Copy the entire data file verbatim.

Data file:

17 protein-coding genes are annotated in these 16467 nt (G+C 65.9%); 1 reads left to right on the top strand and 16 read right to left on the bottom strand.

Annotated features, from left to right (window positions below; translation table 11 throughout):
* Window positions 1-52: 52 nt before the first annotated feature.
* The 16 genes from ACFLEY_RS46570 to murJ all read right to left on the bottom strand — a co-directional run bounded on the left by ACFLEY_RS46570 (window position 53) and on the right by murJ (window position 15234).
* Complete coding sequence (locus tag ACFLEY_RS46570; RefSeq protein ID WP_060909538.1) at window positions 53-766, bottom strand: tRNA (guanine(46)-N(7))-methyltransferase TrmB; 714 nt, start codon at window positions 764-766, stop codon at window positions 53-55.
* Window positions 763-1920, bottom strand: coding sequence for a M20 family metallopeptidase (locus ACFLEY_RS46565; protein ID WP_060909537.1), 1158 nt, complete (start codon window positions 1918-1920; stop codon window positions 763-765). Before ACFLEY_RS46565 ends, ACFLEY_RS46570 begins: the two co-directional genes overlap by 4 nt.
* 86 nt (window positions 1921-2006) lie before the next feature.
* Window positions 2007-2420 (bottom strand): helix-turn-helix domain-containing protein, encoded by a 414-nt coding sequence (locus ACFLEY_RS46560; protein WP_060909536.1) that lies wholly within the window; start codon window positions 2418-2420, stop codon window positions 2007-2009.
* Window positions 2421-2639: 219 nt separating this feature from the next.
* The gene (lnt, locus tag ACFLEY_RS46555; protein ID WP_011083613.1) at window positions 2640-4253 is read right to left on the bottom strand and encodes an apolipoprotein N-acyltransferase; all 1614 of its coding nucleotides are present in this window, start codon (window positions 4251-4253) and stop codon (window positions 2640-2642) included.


17 protein-coding genes are annotated in these 16467 nt (G+C 65.9%); 1 reads left to right on the top strand and 16 read right to left on the bottom strand.

Annotated features, from left to right (window positions below; translation table 11 throughout):
* Window positions 1-52: 52 nt before the first annotated feature.
* The 16 genes from ACFLEY_RS46570 to murJ all read right to left on the bottom strand — a co-directional run bounded on the left by ACFLEY_RS46570 (window position 53) and on the right by murJ (window position 15234).
* Complete coding sequence (locus tag ACFLEY_RS46570; RefSeq protein ID WP_060909538.1) at window positions 53-766, bottom strand: tRNA (guanine(46)-N(7))-methyltransferase TrmB; 714 nt, start codon at window positions 764-766, stop codon at window positions 53-55.
* Window positions 763-1920, bottom strand: coding sequence for a M20 family metallopeptidase (locus ACFLEY_RS46565; protein ID WP_060909537.1), 1158 nt, complete (start codon window positions 1918-1920; stop codon window positions 763-765). Before ACFLEY_RS46565 ends, ACFLEY_RS46570 begins: the two co-directional genes overlap by 4 nt.
* 86 nt (window positions 1921-2006) lie before the next feature.
* Window positions 2007-2420 (bottom strand): helix-turn-helix domain-containing protein, encoded by a 414-nt coding sequence (locus ACFLEY_RS46560; protein WP_060909536.1) that lies wholly within the window; start codon window positions 2418-2420, stop codon window positions 2007-2009.
* Window positions 2421-2639: 219 nt separating this feature from the next.
* The gene (lnt, locus tag ACFLEY_RS46555; protein ID WP_011083613.1) at window positions 2640-4253 is read right to left on the bottom strand and encodes an apolipoprotein N-acyltransferase; all 1614 of its coding nucleotides are present in this window, start codon (window positions 4251-4253) and stop codon (window positions 2640-2642) included.